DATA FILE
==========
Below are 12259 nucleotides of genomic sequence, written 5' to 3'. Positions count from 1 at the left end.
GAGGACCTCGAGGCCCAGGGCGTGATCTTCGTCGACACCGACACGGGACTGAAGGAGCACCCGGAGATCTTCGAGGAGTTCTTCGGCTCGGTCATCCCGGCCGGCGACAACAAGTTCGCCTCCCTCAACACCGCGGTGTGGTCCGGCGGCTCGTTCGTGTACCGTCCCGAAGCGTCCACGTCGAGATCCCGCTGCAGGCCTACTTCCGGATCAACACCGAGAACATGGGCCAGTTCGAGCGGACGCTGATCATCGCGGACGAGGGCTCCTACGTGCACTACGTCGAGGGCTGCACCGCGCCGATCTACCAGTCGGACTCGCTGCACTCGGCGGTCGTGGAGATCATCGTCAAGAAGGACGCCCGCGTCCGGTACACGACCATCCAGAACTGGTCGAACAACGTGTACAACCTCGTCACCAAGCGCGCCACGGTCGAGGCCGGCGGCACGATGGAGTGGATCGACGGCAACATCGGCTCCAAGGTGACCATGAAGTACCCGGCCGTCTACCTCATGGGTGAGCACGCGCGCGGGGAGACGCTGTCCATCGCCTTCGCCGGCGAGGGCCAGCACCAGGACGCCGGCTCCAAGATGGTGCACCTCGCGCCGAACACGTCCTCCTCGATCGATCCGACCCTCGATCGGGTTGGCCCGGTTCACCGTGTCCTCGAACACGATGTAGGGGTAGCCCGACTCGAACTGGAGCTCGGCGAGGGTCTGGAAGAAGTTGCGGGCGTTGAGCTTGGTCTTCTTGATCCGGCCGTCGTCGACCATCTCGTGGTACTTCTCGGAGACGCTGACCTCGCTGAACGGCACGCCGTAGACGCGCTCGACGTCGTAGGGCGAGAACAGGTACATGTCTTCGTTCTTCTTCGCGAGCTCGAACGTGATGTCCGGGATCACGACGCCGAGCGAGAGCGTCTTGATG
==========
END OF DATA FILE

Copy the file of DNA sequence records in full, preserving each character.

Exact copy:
Below are 12259 nucleotides of genomic sequence, written 5' to 3'. Positions count from 1 at the left end.
GAGGACCTCGAGGCCCAGGGCGTGATCTTCGTCGACACCGACACGGGACTGAAGGAGCACCCGGAGATCTTCGAGGAGTTCTTCGGCTCGGTCATCCCGGCCGGCGACAACAAGTTCGCCTCCCTCAACACCGCGGTGTGGTCCGGCGGCTCGTTCGTGTACCGTCCCGAAGCGTCCACGTCGAGATCCCGCTGCAGGCCTACTTCCGGATCAACACCGAGAACATGGGCCAGTTCGAGCGGACGCTGATCATCGCGGACGAGGGCTCCTACGTGCACTACGTCGAGGGCTGCACCGCGCCGATCTACCAGTCGGACTCGCTGCACTCGGCGGTCGTGGAGATCATCGTCAAGAAGGACGCCCGCGTCCGGTACACGACCATCCAGAACTGGTCGAACAACGTGTACAACCTCGTCACCAAGCGCGCCACGGTCGAGGCCGGCGGCACGATGGAGTGGATCGACGGCAACATCGGCTCCAAGGTGACCATGAAGTACCCGGCCGTCTACCTCATGGGTGAGCACGCGCGCGGGGAGACGCTGTCCATCGCCTTCGCCGGCGAGGGCCAGCACCAGGACGCCGGCTCCAAGATGGTGCACCTCGCGCCGAACACGTCCTCCTCGATCGATCCGACCCTCGATCGGGTTGGCCCGGTTCACCGTGTCCTCGAACACGATGTAGGGGTAGCCCGACTCGAACTGGAGCTCGGCGAGGGTCTGGAAGAAGTTGCGGGCGTTGAGCTTGGTCTTCTTGATCCGGCCGTCGTCGACCATCTCGTGGTACTTCTCGGAGACGCTGACCTCGCTGAACGGCACGCCGTAGACGCGCTCGACGTCGTAGGGCGAGAACAGGTACATGTCTTCGTTCTTCTTCGCGAGCTCGAACGTGATGTCCGGGATCACGACGCCGAGCGAGAGCGTCTTGATG